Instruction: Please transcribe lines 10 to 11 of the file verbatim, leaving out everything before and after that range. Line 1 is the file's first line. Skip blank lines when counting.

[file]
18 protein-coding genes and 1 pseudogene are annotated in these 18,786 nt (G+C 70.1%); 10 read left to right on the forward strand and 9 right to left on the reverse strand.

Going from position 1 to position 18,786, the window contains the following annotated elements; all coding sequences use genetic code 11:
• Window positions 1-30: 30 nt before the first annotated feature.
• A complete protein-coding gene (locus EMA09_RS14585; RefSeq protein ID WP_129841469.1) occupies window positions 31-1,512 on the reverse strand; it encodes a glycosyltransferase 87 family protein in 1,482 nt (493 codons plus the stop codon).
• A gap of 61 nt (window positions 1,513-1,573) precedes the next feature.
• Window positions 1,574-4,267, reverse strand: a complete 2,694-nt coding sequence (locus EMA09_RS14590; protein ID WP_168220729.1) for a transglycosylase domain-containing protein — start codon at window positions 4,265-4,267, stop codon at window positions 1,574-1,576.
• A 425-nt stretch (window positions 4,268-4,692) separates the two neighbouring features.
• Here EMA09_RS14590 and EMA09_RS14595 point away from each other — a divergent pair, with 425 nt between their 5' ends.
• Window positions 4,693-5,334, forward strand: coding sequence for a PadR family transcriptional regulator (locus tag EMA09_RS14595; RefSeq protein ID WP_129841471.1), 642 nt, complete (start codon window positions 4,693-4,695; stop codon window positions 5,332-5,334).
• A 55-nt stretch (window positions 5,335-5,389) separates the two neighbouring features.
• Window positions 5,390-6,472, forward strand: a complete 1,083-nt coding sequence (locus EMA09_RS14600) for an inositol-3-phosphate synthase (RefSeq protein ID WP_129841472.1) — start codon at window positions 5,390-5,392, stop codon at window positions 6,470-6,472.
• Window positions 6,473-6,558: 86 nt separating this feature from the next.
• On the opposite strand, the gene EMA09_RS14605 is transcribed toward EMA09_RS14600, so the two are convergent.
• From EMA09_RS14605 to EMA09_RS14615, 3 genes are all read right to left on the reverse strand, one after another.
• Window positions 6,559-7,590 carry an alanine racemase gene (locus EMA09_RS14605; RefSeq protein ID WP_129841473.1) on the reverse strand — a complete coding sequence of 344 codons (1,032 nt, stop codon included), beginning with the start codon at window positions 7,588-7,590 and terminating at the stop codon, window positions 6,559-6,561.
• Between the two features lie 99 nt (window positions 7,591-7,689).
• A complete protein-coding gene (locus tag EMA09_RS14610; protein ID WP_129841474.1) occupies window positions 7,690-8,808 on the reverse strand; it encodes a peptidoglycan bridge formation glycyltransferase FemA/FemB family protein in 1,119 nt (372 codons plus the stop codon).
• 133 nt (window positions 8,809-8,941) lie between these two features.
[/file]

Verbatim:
• A 55-nt stretch (window positions 5,335-5,389) separates the two neighbouring features.
• Window positions 5,390-6,472, forward strand: a complete 1,083-nt coding sequence (locus EMA09_RS14600) for an inositol-3-phosphate synthase (RefSeq protein ID WP_129841472.1) — start codon at window positions 5,390-5,392, stop codon at window positions 6,470-6,472.